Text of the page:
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Community Finance Solutions

Community Finance Solutions (CFS) is an award winning independent research unit specialising in financial and social inclusion, and community asset ownership. Located within the University of Salford, CFS offers independent research and advisory services to social landlords, local authorities, national government, charities and other organisations and agencies. Founded in 1999 by Professor Karl Dayson and Dr Bob Paterson, CFS was established to help empower communities to solve local problems relating to land and financial inclusion. Between them they developed solutions for securing community ownership of land and also models for the provision of loans to low income households who found themselves excluded from mainstream lending. These solutions have gradually extended over time and now CFS remains at the forefront of pioneering social research.

  • Microfinance: CFS is a leading centre for research, policy and innovation in microfinance in the industrialised world, including governance, financial sustainability and social impact. The Unit has set up a number of microcredit providers in the UK, has conducted research for government departments and has advised EU institutions on microfinance policy.
  • Fintech: Over the past few years, CFS has been building expertise in the emerging area of Financial technology (Fintech), focusing on the impact of Fintech on access to finance and the opportunities and risks for microcredit providers arising from Fintech. CFS has written about UK crowdfunding and P2P lending and conducted research on the impact of the expansion of these forms of finance on microfinance providers.
  • Financial inclusion: CFS has extensive expertise and experience in financial inclusion, including factors affecting financial exclusion and the effectiveness of interventions to promote financial inclusion. CFS researchers have conducted research on the extent and nature of financial exclusion across cities and communities across the UK, and have advised local government and housing associations on ways of promoting financial inclusion.
  • Community Land Trusts: The pioneering research by CFS and associates contributed to the establishment and growth of the CLT sector in England and Wales. CFS contributed to the development of a legal definition of UK CLTs, set up and piloted mechanisms for delivering technical assistance to CLTs, and developed a social impact tool for the sector held by the National CLT Network (the trade body for CLTs in England and Wales).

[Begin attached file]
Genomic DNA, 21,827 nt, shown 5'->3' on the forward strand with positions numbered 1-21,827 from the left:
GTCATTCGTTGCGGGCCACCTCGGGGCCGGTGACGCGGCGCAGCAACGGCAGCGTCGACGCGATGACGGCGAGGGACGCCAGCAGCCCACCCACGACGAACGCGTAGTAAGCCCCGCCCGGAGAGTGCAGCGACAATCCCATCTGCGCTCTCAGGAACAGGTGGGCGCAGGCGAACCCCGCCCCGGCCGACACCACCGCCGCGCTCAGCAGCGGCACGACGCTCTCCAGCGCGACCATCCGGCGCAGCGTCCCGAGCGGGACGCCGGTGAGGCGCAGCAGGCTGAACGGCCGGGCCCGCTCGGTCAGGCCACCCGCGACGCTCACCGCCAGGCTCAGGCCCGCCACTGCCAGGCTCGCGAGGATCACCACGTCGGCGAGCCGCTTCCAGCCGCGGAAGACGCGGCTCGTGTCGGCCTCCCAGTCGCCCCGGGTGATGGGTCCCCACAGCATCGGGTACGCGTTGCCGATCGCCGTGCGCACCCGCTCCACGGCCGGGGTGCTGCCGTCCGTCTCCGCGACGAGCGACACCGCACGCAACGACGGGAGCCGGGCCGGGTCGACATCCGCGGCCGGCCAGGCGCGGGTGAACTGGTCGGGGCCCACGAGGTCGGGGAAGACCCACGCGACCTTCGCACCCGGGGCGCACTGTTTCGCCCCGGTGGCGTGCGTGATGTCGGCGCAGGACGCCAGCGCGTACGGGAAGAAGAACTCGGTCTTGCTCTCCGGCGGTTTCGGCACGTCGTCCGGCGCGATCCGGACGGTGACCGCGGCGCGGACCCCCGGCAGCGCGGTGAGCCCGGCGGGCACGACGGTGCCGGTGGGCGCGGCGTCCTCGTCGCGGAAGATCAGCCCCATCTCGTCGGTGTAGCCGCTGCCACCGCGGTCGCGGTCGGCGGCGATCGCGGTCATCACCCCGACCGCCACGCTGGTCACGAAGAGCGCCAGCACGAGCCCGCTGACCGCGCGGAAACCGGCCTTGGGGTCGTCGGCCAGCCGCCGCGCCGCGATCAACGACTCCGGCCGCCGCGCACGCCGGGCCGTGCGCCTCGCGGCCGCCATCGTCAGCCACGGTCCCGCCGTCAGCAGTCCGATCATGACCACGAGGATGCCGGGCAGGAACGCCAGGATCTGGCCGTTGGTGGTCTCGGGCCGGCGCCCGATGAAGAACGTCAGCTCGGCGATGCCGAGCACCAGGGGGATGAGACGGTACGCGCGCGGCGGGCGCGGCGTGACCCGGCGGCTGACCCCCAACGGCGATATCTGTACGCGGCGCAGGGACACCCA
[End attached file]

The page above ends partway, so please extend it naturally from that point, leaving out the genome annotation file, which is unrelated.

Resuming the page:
• The European Code of Good Conduct for Microcredit Provision: CFS researchers developed the European Code of Good Conduct for Microcredit Provision for the European Commission in 2011. Complying with this Code is a precondition to access European funding for microfinance under the EaSI framework (http://ec.europa.eu/social/main.jsp?catId=952&intPageId=3510&langId=en). CFS also developed the evaluation framework for assessing compliance and advises the European Commission on the implementation and governance of the Code.
  • Evaluation of the European Microfinance Network: Since 2011, CFS has conducted an annual evaluation of the European Microfinance Network, the trade body of the microfinance sector in the EU. As part of this evaluation, CFS researchers have advised the Network on governance, management and financial sustainability.
  • Evaluation of Community Money Mentors programme: CFS has been commissioned by Toynbee Hall to evaluate its community money mentors programme. This financial education programme involves training volunteers to disseminate good money management practices in their local communities (http://www.toynbeehall.org.uk/financially-inclusive-tower-hamlets) . CFS analyses the impact the programme on financial inclusion and advises Toynbee Hall on evaluation procedures.

Microfinance/community finance, including economic and social impact, governance, risk management and sustainability

Financial inclusion

Fintech, including crowdfunding, digital financial services and Big Data

Culture and consumption of money, banking and financial services

Cultural, social and economic urban renewal and regeneration

History of banking

Study of social capital and networks, including embeddedness and business lending

Restructuring of banking post-1970s

Bureaucratisation

Utopias and dystopias

Professor Karl Dayson, Executive Director

Dr Pål Vik, Research Fellow

Dr Jelena Dzakula, Research Assistant

Dr Pål Vik
T: +44 (0)161 295 2841
E: p.m.vik@salford.ac.uk